Hence, for both of the options, we still need to solve this very first problem. Without a proper solution, the new nation or the regions would bankrupt.

Apart from this, we will still have another big problem: the center of power.

We have no doubt if the country has become a federation, the center of power will be the big problem. How are we going to separate the states?

First, we could split the Capital, make it the Federal State. Surely Bangkok will remain the capital.

Second, we could split the North, make it Lanna State, with most likely Chiang Mai as the capital.

Third, we could split the Northeast, make it the Isan State, but the capital could be either Nakhon Ratchasima or Khon Kaen. They will have to compete.

Fourth, we could split the Central region, make it the Central Thailand State, and the capital could most likely be Chonburi. The problem is whether the people of the East Coast would like to join the Central Plain. If the region eventually split further into the East Coast and the Central Plain, then we have no idea where the new capital for the Central Plain will be located in. Probably Saraburi if we look at the amount of tax contribution, or Ayutthaya, the ancient capital.

Fifth, the South would be the last one. We could probably make it... Pattani State, or Southern State, or perhaps, we further separate them into Pattani State and Southern Thailand State. The Pattani State will consist of the majority of Malay-speaking Muslims residing in the Pattani, Jala, Menara, Setul areas. The names of the places could also be translated back to Malay (Narathiwat will eventually be renamed once again to the original Menara). And the capital of Pattani could be Pattani itself, or, somewhere else. Speaking of the border of these two states, it is also very hard to define. We have two big cities in the South as of now, Phuket and Song Khla.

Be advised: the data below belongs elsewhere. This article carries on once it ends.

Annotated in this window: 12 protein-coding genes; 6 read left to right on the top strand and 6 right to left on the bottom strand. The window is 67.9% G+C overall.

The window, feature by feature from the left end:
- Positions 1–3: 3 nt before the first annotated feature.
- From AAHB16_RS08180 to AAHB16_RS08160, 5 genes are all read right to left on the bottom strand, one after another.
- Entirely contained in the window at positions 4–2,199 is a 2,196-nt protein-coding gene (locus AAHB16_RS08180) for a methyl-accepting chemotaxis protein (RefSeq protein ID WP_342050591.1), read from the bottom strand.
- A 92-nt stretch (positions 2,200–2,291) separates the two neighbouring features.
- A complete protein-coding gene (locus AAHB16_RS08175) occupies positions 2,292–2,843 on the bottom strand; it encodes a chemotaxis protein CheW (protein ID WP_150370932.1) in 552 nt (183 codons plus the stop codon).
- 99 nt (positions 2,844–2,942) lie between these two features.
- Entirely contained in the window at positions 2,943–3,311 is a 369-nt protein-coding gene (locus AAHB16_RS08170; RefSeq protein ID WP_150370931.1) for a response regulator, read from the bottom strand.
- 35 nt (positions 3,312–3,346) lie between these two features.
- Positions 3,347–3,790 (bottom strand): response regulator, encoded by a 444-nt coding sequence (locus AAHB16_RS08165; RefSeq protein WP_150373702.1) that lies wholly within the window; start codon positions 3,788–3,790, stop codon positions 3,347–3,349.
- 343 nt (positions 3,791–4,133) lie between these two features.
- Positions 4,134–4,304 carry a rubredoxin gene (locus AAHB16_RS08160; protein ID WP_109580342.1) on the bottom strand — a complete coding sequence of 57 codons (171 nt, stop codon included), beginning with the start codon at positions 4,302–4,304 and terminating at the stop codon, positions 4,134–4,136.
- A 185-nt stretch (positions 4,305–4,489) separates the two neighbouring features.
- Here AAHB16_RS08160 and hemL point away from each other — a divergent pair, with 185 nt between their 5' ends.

And how about the Republican? Will the Republican Government continue to use Bangkok as the capital of the new nation? How to remove the image of the King from the older generations who still love the previous kings? And who will be the head of State that every other region will agree upon? Should it be people in Bangkok or people from somewhere else? This will be the problem that the Republicans will have to solve.

Anyway, my personal belief is:

Thailand will be either a Republic or a Federation in my lifetime.